What a world of difference a week makes! Barely more than a week ago, we were contending with perhaps the parting onslaught of winter, snow amounts we haven’t seen in a long time; we were cold and wet and muddy, feeding animals that were less than comfortable and covered in a glaze of ice and glistening icicles. We were bracing for the aftermath, hoping and praying the toll on the little calves wouldn’t be too high. The wind howled, snow fell from a heavy sky and swept skyward again in the gusts. Eyes were blinded by the unbroken sheen of windswept white. We staggered around, floundering through drifts to do chores and feed animals, then tumbling inside to warm up chilled hands and toes and face.
This week, it is a whole different world. A hopeful one. Almost overnight, the first frost of green touched the hills, the first green we have seen in months and months of staring at dismally dry pastures in a parched part of the country. Every day the green is deeper, richer, and more. Calves sprawl in the sunlight on warm ground, no longer fighting mud and snow, or race wildly around in a frenzy of fun. Their mamas graze contentedly on the fresh grass, no longer clamoring for hay to fill hungry bellies.
Dams that were dry now have water in them, and the sky is the blue that only comes in the springtime. The wind is gentle, the bite of winter a thing of the past. The bluebirds are back, and the clear, sweet voice of the meadowlark soars high above the rest of spring’s many songs. While we were checking cows, I heard a familiar and strange call, one of those sounds that goes straight to my heart, and searched the sky – Sandhill cranes were making their way north from the sandy dunes of Nebraska, in a shifting V of flight. And yesterday the killdeer were pantamiming along the driveway. Spring is here at last.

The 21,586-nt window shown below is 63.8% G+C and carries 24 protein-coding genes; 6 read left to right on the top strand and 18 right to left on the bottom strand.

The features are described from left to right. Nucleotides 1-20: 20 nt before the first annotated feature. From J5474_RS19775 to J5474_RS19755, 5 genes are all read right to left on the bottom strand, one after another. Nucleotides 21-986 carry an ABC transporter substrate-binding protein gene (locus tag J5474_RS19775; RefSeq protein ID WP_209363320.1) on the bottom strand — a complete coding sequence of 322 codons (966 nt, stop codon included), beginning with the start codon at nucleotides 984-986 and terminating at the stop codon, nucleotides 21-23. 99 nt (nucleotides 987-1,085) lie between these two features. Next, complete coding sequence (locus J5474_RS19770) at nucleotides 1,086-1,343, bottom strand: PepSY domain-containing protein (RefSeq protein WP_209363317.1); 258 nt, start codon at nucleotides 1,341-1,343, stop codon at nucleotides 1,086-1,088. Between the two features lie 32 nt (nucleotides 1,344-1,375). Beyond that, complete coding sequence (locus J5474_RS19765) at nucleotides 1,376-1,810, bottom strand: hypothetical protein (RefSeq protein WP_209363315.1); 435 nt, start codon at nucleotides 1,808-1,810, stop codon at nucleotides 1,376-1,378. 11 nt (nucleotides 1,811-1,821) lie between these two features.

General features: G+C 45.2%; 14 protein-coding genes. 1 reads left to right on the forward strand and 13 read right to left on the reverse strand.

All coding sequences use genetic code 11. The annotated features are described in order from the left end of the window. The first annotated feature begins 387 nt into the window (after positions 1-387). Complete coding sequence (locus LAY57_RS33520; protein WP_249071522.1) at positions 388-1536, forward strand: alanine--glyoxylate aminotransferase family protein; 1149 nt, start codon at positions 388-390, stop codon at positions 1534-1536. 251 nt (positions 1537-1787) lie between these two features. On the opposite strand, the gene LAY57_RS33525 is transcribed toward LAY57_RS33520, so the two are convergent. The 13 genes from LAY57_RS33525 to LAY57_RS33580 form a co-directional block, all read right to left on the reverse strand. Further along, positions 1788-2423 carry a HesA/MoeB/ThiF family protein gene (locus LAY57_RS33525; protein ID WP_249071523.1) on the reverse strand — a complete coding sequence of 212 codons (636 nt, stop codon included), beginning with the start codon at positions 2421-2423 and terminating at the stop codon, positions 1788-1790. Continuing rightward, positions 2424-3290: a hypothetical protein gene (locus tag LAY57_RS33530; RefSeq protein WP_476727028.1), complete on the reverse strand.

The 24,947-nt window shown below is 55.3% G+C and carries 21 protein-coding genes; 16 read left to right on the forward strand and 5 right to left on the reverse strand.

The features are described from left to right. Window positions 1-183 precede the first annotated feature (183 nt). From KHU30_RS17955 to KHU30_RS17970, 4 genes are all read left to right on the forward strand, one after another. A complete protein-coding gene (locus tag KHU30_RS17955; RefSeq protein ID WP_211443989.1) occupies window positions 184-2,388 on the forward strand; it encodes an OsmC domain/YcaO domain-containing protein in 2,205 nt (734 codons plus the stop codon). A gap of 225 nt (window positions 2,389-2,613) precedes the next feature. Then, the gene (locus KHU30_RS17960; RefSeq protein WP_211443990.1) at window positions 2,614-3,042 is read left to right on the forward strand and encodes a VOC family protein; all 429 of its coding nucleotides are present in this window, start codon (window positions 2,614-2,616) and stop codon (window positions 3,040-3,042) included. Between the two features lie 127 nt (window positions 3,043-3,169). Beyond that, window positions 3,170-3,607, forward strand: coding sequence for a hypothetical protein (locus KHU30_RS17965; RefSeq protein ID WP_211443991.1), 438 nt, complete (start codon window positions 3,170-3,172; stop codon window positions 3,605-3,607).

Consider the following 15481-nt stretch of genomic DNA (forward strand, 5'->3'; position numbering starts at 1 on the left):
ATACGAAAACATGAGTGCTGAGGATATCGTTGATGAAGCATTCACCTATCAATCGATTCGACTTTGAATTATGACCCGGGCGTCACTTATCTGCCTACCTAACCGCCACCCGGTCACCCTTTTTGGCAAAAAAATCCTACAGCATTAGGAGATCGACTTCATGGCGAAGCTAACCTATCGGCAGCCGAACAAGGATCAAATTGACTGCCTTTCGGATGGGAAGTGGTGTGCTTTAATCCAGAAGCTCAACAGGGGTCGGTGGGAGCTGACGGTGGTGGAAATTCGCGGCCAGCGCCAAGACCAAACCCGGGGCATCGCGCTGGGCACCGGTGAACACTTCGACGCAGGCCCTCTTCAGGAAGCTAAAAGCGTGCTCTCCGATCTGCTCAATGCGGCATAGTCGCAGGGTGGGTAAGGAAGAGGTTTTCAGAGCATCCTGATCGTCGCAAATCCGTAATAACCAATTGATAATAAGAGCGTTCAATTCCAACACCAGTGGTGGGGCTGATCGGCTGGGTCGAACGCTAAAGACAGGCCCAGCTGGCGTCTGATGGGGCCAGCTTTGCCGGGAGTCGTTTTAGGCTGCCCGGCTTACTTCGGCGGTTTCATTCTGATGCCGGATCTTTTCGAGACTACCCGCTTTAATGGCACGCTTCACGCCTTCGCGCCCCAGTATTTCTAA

My garden is beginning to awaken, with the promise of color and delight and beauty. Lupine and catmint and lavender and chives, verbena and painted daisies and hollyhocks, yarrow and purple coneflowers, all are emerging eagerly from the warming earth and spreading joyful leaves. The green shoots are so good to see, and the thriving of things that survived the winter!
The line between inside and out is deliciously blurred, with windows thrown open, beckoning the spring into the house, sleeping with the wind stirring the curtain by my pillow. Evening jaunts down to lock up the chickens can be done without piling on coveralls and heavy coat, and the first sunburns of the year have marked the welcome change of the seasons. What a glorious free feeling, to have set aside heavy muckboots and heavy coats in favor of lighter, to be unencumbered, moving easily and unhindered!
What a difference from last week, or the week before. What a wonderful difference. It is a spring that is good for the soul.